NEW YORK - A flamboyant Finance Minister of an Asian country once boasted to a group of friends at the UN delegate's lounge, the designated watering hole for diplomats, that his inexpensive Japanese wrist watch was really worth over a million dollars. But what was the catch?
Pointing to the cheap watch which was programmed to store phone numbers, he said he did one better: he keyed both his password and his Swiss bank account number, perhaps hiding some of his white collar crimes and corrupt deals on his wrist. Obviously, he was a politician right down to his finger tips.
But those were the bad old days -- the roaring 1970s -- when a Swiss bank account was not only a safe haven for ill-gotten gains but also an international status symbol to be flaunted in public.
The numbered account was considered so sacred that politicians, businessmen and stockbrokers were perversely confident of depositing all their secret wealth in a place unreachable by the long arm of the law. But no more because that long arm has apparently grown longer.
|Swiss President and finance minister Hans-Rudolf Merz arrives for a news conference on the UBS in Bern on Thursday. Shares in Swiss banking giant UBS AG rose 3 percent on Thursday after it agreed to pay $780 million and identify certain American clients to settle criminal fraud charges in the United States. Reuters
Last week, the US Department of Justice came down heavily on Switzerland-based UBS, described as one of the world's largest private banks, which had aided and abetted wealthy Americans to hide their money from the Internal Revenue Service and skip paying taxes.
Admitting guilt, UBS has agreed to pay a hefty $780 million in penalties and has also been forced to reveal the names of all its US clients who are liable for punishment for tax evasion under American law.
Initially, UBS agreed to turn over the names of about 250 of its American clients. But that was not good enough to the Justice Department, which has demanded the names of some 52,000 clients -- and growing. If UBS fails to concede to the request, some of its top executives could be liable for indictment in US courts on conspiracy charges.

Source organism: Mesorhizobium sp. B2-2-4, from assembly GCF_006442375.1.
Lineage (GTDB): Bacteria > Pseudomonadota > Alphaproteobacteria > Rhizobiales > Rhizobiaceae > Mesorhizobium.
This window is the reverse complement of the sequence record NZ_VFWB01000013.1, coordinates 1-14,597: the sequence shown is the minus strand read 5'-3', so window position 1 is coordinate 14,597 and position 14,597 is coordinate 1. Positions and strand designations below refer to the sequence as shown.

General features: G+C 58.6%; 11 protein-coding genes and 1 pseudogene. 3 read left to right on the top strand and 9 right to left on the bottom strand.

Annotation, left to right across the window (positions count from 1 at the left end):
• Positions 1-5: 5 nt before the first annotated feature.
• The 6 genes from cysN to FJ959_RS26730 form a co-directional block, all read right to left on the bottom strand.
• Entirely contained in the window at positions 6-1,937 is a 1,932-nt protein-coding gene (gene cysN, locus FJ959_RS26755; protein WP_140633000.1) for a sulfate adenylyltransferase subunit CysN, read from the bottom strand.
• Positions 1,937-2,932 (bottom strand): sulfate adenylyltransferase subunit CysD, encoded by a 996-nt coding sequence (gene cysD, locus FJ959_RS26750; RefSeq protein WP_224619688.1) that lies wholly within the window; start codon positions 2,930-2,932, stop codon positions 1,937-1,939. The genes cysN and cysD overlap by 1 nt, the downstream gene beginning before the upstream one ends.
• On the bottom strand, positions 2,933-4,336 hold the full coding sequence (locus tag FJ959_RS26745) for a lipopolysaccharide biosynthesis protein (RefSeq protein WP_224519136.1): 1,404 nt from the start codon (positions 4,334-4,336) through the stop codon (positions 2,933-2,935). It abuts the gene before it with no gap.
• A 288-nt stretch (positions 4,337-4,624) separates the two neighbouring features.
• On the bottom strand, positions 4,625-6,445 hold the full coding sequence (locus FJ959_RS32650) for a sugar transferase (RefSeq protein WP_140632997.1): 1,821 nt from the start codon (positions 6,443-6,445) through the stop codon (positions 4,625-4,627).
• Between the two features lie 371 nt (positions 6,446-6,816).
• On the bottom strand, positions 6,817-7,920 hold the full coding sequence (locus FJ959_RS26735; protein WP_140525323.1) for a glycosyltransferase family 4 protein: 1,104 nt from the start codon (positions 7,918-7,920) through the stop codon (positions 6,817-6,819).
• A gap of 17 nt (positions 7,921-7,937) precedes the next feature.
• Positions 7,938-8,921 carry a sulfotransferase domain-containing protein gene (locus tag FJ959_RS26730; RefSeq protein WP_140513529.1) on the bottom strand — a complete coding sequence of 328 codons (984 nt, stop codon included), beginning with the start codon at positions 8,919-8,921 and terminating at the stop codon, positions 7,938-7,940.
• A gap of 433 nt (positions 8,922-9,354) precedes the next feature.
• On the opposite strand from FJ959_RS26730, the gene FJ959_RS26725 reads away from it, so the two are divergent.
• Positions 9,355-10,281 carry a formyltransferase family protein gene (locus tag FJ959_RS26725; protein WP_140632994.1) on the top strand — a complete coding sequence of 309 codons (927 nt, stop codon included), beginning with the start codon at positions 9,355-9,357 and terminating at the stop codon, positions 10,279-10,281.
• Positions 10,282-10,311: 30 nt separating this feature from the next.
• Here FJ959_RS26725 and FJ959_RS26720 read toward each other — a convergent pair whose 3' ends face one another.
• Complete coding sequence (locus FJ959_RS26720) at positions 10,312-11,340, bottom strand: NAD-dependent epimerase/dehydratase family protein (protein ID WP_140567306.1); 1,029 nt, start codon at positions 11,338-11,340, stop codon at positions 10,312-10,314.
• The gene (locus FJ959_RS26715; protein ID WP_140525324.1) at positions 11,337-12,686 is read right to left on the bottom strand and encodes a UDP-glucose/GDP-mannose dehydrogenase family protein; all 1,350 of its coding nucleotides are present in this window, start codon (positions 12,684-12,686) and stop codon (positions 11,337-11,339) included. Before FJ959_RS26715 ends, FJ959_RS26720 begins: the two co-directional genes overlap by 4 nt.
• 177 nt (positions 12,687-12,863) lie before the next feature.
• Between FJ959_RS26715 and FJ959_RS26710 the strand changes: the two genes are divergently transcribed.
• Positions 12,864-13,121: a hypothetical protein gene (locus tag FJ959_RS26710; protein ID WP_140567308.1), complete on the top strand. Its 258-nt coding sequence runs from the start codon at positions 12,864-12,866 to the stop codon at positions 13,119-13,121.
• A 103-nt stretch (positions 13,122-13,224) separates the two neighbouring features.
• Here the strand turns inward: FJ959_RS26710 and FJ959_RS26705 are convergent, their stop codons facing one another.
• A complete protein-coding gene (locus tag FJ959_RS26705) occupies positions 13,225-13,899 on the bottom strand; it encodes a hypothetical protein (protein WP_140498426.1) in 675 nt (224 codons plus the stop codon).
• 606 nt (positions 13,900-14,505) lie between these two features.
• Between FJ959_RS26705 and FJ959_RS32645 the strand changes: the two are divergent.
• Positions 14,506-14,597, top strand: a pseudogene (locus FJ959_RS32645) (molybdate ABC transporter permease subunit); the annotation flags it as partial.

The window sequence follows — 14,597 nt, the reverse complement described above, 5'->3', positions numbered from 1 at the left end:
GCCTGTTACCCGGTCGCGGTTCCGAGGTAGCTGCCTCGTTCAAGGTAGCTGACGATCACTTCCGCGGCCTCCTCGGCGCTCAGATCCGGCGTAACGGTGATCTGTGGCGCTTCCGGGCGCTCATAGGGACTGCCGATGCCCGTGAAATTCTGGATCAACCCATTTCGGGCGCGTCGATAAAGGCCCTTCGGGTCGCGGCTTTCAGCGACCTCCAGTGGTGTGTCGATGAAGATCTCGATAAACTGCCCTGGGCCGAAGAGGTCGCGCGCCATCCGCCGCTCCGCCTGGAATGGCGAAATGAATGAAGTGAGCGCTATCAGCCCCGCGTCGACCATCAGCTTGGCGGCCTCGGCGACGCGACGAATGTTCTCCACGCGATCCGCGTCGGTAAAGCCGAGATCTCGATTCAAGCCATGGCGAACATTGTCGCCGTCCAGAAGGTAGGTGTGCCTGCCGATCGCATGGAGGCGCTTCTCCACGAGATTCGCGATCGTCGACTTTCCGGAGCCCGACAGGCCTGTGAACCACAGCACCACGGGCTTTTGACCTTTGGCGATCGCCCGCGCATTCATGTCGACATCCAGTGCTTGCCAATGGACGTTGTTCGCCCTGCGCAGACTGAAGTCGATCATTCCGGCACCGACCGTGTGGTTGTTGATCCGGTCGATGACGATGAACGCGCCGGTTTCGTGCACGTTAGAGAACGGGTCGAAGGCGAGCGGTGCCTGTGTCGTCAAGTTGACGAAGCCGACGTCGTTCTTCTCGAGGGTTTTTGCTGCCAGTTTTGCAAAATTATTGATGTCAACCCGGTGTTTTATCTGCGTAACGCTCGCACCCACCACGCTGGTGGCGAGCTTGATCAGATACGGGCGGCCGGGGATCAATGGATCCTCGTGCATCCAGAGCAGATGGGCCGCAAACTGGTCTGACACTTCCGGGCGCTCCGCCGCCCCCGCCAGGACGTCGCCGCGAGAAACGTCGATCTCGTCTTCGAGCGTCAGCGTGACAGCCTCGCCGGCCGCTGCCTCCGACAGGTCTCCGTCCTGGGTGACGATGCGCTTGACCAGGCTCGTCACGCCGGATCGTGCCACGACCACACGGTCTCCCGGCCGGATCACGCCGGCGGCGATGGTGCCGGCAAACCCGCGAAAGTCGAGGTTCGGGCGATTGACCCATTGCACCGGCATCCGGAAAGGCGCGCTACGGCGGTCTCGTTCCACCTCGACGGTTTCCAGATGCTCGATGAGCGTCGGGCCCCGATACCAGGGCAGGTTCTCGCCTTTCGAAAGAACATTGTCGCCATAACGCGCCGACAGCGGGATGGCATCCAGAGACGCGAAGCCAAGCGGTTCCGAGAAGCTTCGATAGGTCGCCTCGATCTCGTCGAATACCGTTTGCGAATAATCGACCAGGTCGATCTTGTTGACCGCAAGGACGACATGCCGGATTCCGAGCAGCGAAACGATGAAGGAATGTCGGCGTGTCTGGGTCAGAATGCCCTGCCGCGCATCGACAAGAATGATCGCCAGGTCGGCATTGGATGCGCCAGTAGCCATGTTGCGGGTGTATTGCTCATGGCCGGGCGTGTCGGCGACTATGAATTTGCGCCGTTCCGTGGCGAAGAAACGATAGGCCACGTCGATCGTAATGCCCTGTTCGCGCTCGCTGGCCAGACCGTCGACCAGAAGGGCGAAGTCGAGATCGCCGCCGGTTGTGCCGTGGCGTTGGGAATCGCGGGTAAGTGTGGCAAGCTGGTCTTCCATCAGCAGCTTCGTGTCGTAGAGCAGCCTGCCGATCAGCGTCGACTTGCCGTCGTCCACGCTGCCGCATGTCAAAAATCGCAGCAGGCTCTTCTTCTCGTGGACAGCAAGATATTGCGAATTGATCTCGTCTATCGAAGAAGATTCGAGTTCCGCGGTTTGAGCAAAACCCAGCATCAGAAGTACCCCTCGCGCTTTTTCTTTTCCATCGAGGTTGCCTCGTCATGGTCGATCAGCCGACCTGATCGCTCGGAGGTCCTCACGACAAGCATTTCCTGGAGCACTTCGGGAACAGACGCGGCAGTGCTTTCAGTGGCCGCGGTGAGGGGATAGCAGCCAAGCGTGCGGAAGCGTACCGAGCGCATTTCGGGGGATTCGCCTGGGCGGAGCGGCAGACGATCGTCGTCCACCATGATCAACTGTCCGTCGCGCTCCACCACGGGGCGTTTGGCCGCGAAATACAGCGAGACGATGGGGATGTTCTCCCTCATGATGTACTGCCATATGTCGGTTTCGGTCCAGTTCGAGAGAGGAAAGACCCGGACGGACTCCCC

According to email messages tracked down by the Federal Bureau of Investigations (FBI), the stealthy transactions were mostly in coded language that only the clients and bankers could decipher. But all that went public last week.
The phrase "one nut," for example, meant $250,000 and "one swan" meant $1 million. The world's major currencies were colour coded: orange for the euro and blue for the sterling pound.
The FBI says off-shore deposits of US clients at UBS may have exceeded a staggering $20 billion depriving the US government of about $300 million in federal taxes annually.
The UBS scandal has also prompted a crackdown on some of the world's notorious tax havens, including Liechtenstein, Cayman Islands, Andorra, Monaco, Jersey and the Isle of Man, along with several tiny islands in the Caribbean.
The need for more oversight of these tax havens will be on the agenda of the G20 summit meeting -- to be attended by some of the major developed and developing nations -- in Britain in April.
The Western world has traditionally dismissed corruption as essentially a congenital disease afflicting developing nations. The stories of bribery and corruption in the Third World are legendary -- and usually splashed across newspapers in the West.
But the argument that corruption is mostly pervasive in developing nations has been publicly refuted -- time and again. "Corruption was not limited to Third World countries but often had its roots in the entrepreneurial practices in liberal democracies," Antonio di Pietro, an Italian magistrate once argued. "Corruption is like a coin," he said, "It has two sides: one side is the corruptor and the other the corrupted."
If bribery and corruption take place in arithmetic proportions in developing nations, they assume geometric proportions in the world's richer countries.
The phenomenal growth of corruption -- including corporate fraud, tax evasion, stock manipulation and insider trading -- is really giving capitalism a bad name both in the US and in Western Europe.
But since the law in most countries is heavily weighted against the poor, the rich white collar criminals usually get out with minimum punishment for their multi-million dollar crimes. Or they hire hotshot lawyers -- as in the United States -- to help wriggle them out of loopholes in the law.
Perhaps the most telling comment came from Senator Patrick Leahy, chairman of the Senate Judiciary Committee. He denounced corporate executives who wreck their companies "and walk away scot free" with millions of dollars as compensation.
"The comfort might be a little bit less if, instead of a very large mansion, they're in a 12-by-12 jail cell behind steel doors."